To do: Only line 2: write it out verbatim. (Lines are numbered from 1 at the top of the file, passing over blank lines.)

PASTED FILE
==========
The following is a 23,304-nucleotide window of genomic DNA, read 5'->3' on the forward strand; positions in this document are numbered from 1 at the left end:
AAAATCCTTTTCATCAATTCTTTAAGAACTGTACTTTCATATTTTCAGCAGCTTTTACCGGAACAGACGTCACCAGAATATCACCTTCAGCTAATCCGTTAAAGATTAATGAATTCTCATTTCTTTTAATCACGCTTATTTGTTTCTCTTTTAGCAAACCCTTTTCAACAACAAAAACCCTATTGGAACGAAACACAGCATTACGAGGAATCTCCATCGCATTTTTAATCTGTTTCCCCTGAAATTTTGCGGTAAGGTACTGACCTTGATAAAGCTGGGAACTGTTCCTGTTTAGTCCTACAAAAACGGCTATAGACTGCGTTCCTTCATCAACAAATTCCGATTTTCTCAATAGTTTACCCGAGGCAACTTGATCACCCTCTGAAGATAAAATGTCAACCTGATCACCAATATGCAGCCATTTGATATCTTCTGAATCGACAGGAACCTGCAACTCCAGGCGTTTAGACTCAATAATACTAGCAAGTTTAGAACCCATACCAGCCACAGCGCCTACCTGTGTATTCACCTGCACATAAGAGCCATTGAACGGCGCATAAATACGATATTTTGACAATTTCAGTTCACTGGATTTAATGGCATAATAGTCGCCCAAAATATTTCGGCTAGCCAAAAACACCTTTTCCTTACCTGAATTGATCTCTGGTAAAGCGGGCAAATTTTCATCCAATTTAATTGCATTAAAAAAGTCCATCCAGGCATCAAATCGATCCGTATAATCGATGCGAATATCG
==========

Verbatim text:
AAAATCCTTTTCATCAATTCTTTAAGAACTGTACTTTCATATTTTCAGCAGCTTTTACCGGAACAGACGTCACCAGAATATCACCTTCAGCTAATCCGTTAAAGATTAATGAATTCTCATTTCTTTTAATCACGCTTATTTGTTTCTCTTTTAGCAAACCCTTTTCAACAACAAAAACCCTATTGGAACGAAACACAGCATTACGAGGAATCTCCATCGCATTTTTAATCTGTTTCCCCTGAAATTTTGCGGTAAGGTACTGACCTTGATAAAGCTGGGAACTGTTCCTGTTTAGTCCTACAAAAACGGCTATAGACTGCGTTCCTTCATCAACAAATTCCGATTTTCTCAATAGTTTACCCGAGGCAACTTGATCACCCTCTGAAGATAAAATGTCAACCTGATCACCAATATGCAGCCATTTGATATCTTCTGAATCGACAGGAACCTGCAACTCCAGGCGTTTAGACTCAATAATACTAGCAAGTTTAGAACCCATACCAGCCACAGCGCCTACCTGTGTATTCACCTGCACATAAGAGCCATTGAACGGCGCATAAATACGATATTTTGACAATTTCAGTTCACTGGATTTAATGGCATAATAGTCGCCCAAAATATTTCGGCTAGCCAAAAACACCTTTTCCTTACCTGAATTGATCTCTGGTAAAGCGGGCAAATTTTCATCCAATTTAATTGCATTAAAAAAGTCCATCCAGGCATCAAATCGATCCGTATAATCGATGCGAATATCG